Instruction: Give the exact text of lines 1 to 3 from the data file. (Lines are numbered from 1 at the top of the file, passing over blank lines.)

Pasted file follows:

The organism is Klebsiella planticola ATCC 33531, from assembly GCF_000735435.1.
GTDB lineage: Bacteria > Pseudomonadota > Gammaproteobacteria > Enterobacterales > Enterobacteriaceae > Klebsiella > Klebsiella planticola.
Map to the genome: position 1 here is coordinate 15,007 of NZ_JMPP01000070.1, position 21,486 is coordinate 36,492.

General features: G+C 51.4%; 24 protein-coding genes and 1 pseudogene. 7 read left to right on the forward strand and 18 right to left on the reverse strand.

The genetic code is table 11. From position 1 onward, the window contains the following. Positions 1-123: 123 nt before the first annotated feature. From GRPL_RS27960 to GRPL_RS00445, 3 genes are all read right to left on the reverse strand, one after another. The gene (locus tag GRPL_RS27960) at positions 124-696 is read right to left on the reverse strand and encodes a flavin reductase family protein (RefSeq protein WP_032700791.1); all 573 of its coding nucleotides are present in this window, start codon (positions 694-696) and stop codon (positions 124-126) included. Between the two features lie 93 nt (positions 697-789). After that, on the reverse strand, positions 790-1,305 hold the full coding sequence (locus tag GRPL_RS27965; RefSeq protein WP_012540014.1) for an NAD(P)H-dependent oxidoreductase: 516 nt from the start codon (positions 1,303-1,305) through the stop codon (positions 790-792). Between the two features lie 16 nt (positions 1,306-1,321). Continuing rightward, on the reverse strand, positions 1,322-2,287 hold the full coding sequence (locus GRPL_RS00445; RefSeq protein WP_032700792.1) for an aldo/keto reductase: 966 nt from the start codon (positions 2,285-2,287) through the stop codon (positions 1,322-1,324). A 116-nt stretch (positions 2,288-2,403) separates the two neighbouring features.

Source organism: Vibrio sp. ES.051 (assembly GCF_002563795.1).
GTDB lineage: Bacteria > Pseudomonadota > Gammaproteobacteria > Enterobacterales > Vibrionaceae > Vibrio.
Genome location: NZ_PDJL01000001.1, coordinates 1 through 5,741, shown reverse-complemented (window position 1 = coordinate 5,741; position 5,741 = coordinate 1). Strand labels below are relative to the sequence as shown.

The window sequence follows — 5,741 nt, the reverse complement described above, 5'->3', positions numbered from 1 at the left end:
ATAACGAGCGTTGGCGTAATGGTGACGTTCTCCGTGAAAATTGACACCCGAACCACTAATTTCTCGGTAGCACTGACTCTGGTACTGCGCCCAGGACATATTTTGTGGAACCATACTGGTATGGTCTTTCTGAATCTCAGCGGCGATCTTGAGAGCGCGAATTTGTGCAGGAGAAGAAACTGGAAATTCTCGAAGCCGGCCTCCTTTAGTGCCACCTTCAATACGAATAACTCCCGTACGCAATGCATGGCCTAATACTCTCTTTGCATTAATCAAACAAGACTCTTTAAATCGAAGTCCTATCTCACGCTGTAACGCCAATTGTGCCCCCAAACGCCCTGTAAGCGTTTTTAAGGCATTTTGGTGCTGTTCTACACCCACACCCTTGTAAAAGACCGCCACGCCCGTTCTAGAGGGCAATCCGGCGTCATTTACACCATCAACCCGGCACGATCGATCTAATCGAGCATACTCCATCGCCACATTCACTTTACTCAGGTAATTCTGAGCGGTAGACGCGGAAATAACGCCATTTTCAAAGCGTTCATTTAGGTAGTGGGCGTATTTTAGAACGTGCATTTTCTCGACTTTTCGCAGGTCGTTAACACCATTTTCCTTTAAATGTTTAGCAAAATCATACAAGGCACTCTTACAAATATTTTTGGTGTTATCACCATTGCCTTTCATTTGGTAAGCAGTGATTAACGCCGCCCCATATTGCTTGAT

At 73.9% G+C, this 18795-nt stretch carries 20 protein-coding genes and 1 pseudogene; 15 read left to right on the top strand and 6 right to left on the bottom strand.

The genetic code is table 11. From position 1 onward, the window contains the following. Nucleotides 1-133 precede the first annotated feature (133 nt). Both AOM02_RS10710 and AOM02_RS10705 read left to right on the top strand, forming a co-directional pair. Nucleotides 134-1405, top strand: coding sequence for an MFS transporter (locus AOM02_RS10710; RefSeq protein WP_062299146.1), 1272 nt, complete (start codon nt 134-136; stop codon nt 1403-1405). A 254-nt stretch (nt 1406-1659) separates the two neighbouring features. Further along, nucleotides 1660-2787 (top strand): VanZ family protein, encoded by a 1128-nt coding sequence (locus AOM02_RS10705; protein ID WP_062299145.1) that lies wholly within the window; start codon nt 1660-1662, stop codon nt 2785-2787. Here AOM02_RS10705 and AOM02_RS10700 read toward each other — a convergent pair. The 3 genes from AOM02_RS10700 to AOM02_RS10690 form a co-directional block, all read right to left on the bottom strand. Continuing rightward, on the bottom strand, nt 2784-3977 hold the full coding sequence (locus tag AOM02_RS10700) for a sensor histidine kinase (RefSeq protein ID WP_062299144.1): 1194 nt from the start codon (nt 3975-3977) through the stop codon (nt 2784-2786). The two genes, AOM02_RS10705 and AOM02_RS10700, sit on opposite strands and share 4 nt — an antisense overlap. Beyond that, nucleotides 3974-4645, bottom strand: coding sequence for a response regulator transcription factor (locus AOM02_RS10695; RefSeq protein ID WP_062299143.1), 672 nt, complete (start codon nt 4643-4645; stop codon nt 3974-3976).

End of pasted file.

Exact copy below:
The organism is Klebsiella planticola ATCC 33531, from assembly GCF_000735435.1.
GTDB lineage: Bacteria > Pseudomonadota > Gammaproteobacteria > Enterobacterales > Enterobacteriaceae > Klebsiella > Klebsiella planticola.
Map to the genome: position 1 here is coordinate 15,007 of NZ_JMPP01000070.1, position 21,486 is coordinate 36,492.